- The Washington Times - Tuesday, September 1, 2009

UNITED NATIONS | At least 20 U.N. outposts in dangerous corners of the world suffer from inadequate security despite rising threats to the organization, the U.N. director of security says.

Gregory B. Starr, a former State Department security specialist named as U.N. security coordinator a little more than three months ago, cited U.N. offices in Iraq and Afghanistan for particular concern.

He also classified outposts in Somalia, Sudan’s Darfur region, the Palestinian territories and Lebanon as dangerous spots for U.N. international and local staff.

Mr. Starr spent much of his first three months on the job assessing the needs of U.N. bureaus in Africa, Asia and even New York City. Having completed an initial review, he told The Washington Times that he was especially concerned with security conditions in at least 20 U.N. sites.

He offered his assessment to The Washington Times a year and a half after a deadly car bomb leveled the U.N. headquarters in Algeria.

The Dec. 11, 2007, attack in the capital city of Algiers killed 22 people, including 17 U.N. staffers. A local insurgent group claiming to be affiliated with al Qaeda took responsibility for the blast.

The U.N. Department for Safety and Security “is responsible for 145,000 staff and consultants around the world,” Mr. Starr said. “We owe it to them to minimize the risks they face.”

Before joining the United Nations, Mr. Starr worked with the State Department to protect U.S. embassies and personnel abroad, and to ensure that foreign officials and diplomats were protected while visiting the United States.

The specter of terrorist attacks has prompted many U.N. agencies and programs to beef up security. Often, they hire security contractors to help deliver and distribute humanitarian goods, to relocate mission staff to more stable neighboring countries, and to develop protocols for movement and protection in dangerous postings.

The danger has risen dramatically over the past decade as radical Islamists have grown increasingly suspicious of the United Nations and many of its goals.

In addition, many developing countries see the United Nations as an arm of the U.S. government, a fact noted by veteran diplomat Lakhdar Brahimi, who said the blue U.N. flag is now more of a target than a safety blanket.

Just as bollards and blast walls have gone up near U.N. offices in remote locations, the organization has bumped up security at its New York headquarters by installing electronic gates that swing open only with the swipe of a valid U.N. ID card.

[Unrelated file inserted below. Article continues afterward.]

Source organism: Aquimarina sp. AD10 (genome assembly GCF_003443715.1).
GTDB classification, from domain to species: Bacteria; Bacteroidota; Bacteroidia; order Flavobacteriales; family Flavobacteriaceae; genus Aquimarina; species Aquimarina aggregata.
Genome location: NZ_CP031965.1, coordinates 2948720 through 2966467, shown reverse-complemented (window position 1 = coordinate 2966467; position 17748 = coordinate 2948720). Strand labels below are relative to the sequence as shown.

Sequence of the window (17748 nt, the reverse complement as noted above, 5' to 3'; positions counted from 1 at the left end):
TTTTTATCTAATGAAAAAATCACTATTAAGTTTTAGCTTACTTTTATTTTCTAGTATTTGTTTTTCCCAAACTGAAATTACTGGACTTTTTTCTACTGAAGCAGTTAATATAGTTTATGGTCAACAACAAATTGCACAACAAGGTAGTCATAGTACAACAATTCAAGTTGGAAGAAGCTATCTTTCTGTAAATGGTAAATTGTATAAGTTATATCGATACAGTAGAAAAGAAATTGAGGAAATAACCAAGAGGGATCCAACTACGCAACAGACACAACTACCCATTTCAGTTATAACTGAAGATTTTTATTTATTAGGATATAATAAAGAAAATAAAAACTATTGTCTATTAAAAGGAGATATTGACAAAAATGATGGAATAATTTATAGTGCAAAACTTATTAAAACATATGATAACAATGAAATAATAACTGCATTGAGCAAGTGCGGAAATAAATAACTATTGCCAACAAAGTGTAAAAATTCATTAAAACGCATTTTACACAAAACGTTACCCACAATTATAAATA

When the iconic U.N. headquarters building is remodeled, blast-proof windows will make up its exterior walls.

The Algiers bombing was the second major assault on U.N. property this decade.

In August 2003, Iraqi insurgents drove a truckload of explosives onto a small road behind the U.N. compound in Baghdad. The attack killed 22 people, including Brazilian diplomat Sergio Vieira de Mello, the top U.N. official in Iraq.

Eager to avoid another Baghdad- or Algiers-type tragedy, the organization has run one investigation after another to ascertain what went wrong.

To date, there have been three critical reports on facts and faults in Algeria, none of which was formally released to the public.

The first, written by the former head of security in the weeks after the December 2007 bombing, laid out a compelling timeline illustrating how the security coordinator in Algiers repeatedly begged New York for reinforcements, and also appealed through a U.N. intermediary to the Algerian government to shut down a small street in front of the building.

A copy of that report was obtained by The Times.

Mr. Starr said a half-dozen safety and security officers were disciplined after the third report, mostly for failing to follow U.N. security rules. The organization will not confirm their names.

The chief of U.N. security at the time, David Veness, issued a letter of resignation but stayed on for the six months it took to recruit his successor, Mr. Starr.

Mr. Veness’ deputy, longtime security administrator Diana Russler, took early retirement.

Marc de Bernis, the senior U.N. Development Program officer and de facto liaison between Algiers and the United Nations at the time of the bombing, was reassigned to Brussels.

The U.N. security coordinator in Algiers, Babacar Ndiaye of Senegal, was killed in the blast that he had tried to prevent.

Meanwhile, the United Nations has returned to Algiers with a full program but is working in a safer location, Mr. Starr said.

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